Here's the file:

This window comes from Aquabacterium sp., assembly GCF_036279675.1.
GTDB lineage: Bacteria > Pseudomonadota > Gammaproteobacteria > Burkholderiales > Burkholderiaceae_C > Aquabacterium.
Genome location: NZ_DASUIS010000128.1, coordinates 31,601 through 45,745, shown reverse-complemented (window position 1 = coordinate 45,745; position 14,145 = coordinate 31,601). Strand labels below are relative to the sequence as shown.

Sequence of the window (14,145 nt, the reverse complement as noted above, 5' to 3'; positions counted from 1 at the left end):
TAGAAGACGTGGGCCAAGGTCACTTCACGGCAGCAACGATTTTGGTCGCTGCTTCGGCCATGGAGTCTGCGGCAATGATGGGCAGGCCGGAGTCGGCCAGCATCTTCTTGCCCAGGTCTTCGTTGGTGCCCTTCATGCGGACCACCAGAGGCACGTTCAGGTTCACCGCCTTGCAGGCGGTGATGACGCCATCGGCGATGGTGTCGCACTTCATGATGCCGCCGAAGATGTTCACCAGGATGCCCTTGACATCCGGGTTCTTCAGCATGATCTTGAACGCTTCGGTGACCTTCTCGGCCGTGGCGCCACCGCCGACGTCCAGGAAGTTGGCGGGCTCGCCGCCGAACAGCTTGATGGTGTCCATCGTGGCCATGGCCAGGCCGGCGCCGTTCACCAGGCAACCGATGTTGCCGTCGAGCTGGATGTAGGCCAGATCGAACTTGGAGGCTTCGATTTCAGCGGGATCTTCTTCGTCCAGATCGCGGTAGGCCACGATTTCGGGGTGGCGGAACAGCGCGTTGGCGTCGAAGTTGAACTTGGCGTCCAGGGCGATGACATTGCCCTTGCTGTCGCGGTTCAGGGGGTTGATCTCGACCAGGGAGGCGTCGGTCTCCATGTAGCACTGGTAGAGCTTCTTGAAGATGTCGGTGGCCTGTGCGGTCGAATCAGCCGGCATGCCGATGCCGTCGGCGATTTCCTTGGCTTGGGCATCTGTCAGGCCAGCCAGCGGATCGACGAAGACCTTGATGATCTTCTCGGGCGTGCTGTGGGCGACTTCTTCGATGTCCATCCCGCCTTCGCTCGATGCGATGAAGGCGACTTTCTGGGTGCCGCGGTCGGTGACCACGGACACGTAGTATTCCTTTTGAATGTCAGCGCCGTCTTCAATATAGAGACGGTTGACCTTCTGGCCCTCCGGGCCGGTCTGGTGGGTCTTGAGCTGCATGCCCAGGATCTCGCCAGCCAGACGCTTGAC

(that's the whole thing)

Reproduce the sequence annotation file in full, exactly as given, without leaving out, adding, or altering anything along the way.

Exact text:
This window comes from Aquabacterium sp., assembly GCF_036279675.1.
GTDB lineage: Bacteria > Pseudomonadota > Gammaproteobacteria > Burkholderiales > Burkholderiaceae_C > Aquabacterium.
Genome location: NZ_DASUIS010000128.1, coordinates 31,601 through 45,745, shown reverse-complemented (window position 1 = coordinate 45,745; position 14,145 = coordinate 31,601). Strand labels below are relative to the sequence as shown.

Sequence of the window (14,145 nt, the reverse complement as noted above, 5' to 3'; positions counted from 1 at the left end):
TAGAAGACGTGGGCCAAGGTCACTTCACGGCAGCAACGATTTTGGTCGCTGCTTCGGCCATGGAGTCTGCGGCAATGATGGGCAGGCCGGAGTCGGCCAGCATCTTCTTGCCCAGGTCTTCGTTGGTGCCCTTCATGCGGACCACCAGAGGCACGTTCAGGTTCACCGCCTTGCAGGCGGTGATGACGCCATCGGCGATGGTGTCGCACTTCATGATGCCGCCGAAGATGTTCACCAGGATGCCCTTGACATCCGGGTTCTTCAGCATGATCTTGAACGCTTCGGTGACCTTCTCGGCCGTGGCGCCACCGCCGACGTCCAGGAAGTTGGCGGGCTCGCCGCCGAACAGCTTGATGGTGTCCATCGTGGCCATGGCCAGGCCGGCGCCGTTCACCAGGCAACCGATGTTGCCGTCGAGCTGGATGTAGGCCAGATCGAACTTGGAGGCTTCGATTTCAGCGGGATCTTCTTCGTCCAGATCGCGGTAGGCCACGATTTCGGGGTGGCGGAACAGCGCGTTGGCGTCGAAGTTGAACTTGGCGTCCAGGGCGATGACATTGCCCTTGCTGTCGCGGTTCAGGGGGTTGATCTCGACCAGGGAGGCGTCGGTCTCCATGTAGCACTGGTAGAGCTTCTTGAAGATGTCGGTGGCCTGTGCGGTCGAATCAGCCGGCATGCCGATGCCGTCGGCGATTTCCTTGGCTTGGGCATCTGTCAGGCCAGCCAGCGGATCGACGAAGACCTTGATGATCTTCTCGGGCGTGCTGTGGGCGACTTCTTCGATGTCCATCCCGCCTTCGCTCGATGCGATGAAGGCGACTTTCTGGGTGCCGCGGTCGGTGACCACGGACACGTAGTATTCCTTTTGAATGTCAGCGCCGTCTTCAATATAGAGACGGTTGACCTTCTGGCCCTCCGGGCCGGTCTGGTGGGTCTTGAGCTGCATGCCCAGGATCTCGCCAGCCAGACGCTTGAC